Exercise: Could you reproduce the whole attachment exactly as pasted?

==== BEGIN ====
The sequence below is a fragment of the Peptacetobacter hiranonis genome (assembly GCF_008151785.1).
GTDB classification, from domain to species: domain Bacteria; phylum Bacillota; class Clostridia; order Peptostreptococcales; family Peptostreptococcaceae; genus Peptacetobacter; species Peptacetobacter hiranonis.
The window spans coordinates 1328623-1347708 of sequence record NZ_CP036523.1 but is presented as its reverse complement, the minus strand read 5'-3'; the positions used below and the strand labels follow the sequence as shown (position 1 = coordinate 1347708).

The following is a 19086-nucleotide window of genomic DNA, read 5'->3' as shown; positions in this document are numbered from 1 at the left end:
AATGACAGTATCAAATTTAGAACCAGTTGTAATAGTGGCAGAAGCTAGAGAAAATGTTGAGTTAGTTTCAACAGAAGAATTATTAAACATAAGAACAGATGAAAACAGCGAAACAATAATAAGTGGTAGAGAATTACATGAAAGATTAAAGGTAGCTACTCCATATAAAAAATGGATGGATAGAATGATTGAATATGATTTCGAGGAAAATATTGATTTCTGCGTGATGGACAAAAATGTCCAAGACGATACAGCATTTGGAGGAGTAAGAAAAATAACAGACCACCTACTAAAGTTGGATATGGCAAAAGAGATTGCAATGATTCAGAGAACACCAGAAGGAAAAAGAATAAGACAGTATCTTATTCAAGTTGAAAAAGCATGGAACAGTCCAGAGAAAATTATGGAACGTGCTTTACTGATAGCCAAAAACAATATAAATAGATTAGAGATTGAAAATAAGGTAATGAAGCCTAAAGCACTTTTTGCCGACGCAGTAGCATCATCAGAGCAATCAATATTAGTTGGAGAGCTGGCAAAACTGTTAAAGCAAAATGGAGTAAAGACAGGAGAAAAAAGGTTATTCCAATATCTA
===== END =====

The sequence below is a fragment of the Peptacetobacter hiranonis genome (assembly GCF_008151785.1).
GTDB classification, from domain to species: domain Bacteria; phylum Bacillota; class Clostridia; order Peptostreptococcales; family Peptostreptococcaceae; genus Peptacetobacter; species Peptacetobacter hiranonis.
The window spans coordinates 1328623-1347708 of sequence record NZ_CP036523.1 but is presented as its reverse complement, the minus strand read 5'-3'; the positions used below and the strand labels follow the sequence as shown (position 1 = coordinate 1347708).

The following is a 19086-nucleotide window of genomic DNA, read 5'->3' as shown; positions in this document are numbered from 1 at the left end:
AATGACAGTATCAAATTTAGAACCAGTTGTAATAGTGGCAGAAGCTAGAGAAAATGTTGAGTTAGTTTCAACAGAAGAATTATTAAACATAAGAACAGATGAAAACAGCGAAACAATAATAAGTGGTAGAGAATTACATGAAAGATTAAAGGTAGCTACTCCATATAAAAAATGGATGGATAGAATGATTGAATATGATTTCGAGGAAAATATTGATTTCTGCGTGATGGACAAAAATGTCCAAGACGATACAGCATTTGGAGGAGTAAGAAAAATAACAGACCACCTACTAAAGTTGGATATGGCAAAAGAGATTGCAATGATTCAGAGAACACCAGAAGGAAAAAGAATAAGACAGTATCTTATTCAAGTTGAAAAAGCATGGAACAGTCCAGAGAAAATTATGGAACGTGCTTTACTGATAGCCAAAAACAATATAAATAGATTAGAGATTGAAAATAAGGTAATGAAGCCTAAAGCACTTTTTGCCGACGCAGTAGCATCATCAGAGCAATCAATATTAGTTGGAGAGCTGGCAAAACTGTTAAAGCAAAATGGAGTAAAGACAGGAGAAAAAAGGTTATTCCAATATCTA